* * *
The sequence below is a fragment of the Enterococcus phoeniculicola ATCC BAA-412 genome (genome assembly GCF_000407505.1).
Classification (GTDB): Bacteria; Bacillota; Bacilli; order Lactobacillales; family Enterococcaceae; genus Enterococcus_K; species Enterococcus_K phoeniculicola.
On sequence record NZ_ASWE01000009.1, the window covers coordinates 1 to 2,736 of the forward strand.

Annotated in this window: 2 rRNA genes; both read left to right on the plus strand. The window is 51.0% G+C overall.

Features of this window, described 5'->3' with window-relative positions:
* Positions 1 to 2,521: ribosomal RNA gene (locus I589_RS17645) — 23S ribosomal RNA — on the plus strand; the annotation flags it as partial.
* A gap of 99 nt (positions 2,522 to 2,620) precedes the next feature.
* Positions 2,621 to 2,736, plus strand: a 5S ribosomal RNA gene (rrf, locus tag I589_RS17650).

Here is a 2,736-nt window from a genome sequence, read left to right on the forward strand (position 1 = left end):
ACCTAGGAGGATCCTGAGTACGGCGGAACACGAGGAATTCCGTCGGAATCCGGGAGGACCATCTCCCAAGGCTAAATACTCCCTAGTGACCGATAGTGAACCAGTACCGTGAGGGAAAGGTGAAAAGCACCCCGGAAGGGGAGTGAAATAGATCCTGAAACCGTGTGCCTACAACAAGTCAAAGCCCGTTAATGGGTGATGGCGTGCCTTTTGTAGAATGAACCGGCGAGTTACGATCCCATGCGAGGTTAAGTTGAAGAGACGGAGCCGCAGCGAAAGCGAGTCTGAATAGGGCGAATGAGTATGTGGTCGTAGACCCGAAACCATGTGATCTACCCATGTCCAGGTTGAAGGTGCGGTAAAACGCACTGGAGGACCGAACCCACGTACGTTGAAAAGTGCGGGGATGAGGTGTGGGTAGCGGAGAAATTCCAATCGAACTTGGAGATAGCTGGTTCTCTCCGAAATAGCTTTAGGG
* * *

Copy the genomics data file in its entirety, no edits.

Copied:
The sequence below is a fragment of the Enterococcus phoeniculicola ATCC BAA-412 genome (genome assembly GCF_000407505.1).
Classification (GTDB): Bacteria; Bacillota; Bacilli; order Lactobacillales; family Enterococcaceae; genus Enterococcus_K; species Enterococcus_K phoeniculicola.
On sequence record NZ_ASWE01000009.1, the window covers coordinates 1 to 2,736 of the forward strand.

Annotated in this window: 2 rRNA genes; both read left to right on the plus strand. The window is 51.0% G+C overall.

Features of this window, described 5'->3' with window-relative positions:
* Positions 1 to 2,521: ribosomal RNA gene (locus I589_RS17645) — 23S ribosomal RNA — on the plus strand; the annotation flags it as partial.
* A gap of 99 nt (positions 2,522 to 2,620) precedes the next feature.
* Positions 2,621 to 2,736, plus strand: a 5S ribosomal RNA gene (rrf, locus tag I589_RS17650).

Here is a 2,736-nt window from a genome sequence, read left to right on the forward strand (position 1 = left end):
ACCTAGGAGGATCCTGAGTACGGCGGAACACGAGGAATTCCGTCGGAATCCGGGAGGACCATCTCCCAAGGCTAAATACTCCCTAGTGACCGATAGTGAACCAGTACCGTGAGGGAAAGGTGAAAAGCACCCCGGAAGGGGAGTGAAATAGATCCTGAAACCGTGTGCCTACAACAAGTCAAAGCCCGTTAATGGGTGATGGCGTGCCTTTTGTAGAATGAACCGGCGAGTTACGATCCCATGCGAGGTTAAGTTGAAGAGACGGAGCCGCAGCGAAAGCGAGTCTGAATAGGGCGAATGAGTATGTGGTCGTAGACCCGAAACCATGTGATCTACCCATGTCCAGGTTGAAGGTGCGGTAAAACGCACTGGAGGACCGAACCCACGTACGTTGAAAAGTGCGGGGATGAGGTGTGGGTAGCGGAGAAATTCCAATCGAACTTGGAGATAGCTGGTTCTCTCCGAAATAGCTTTAGGG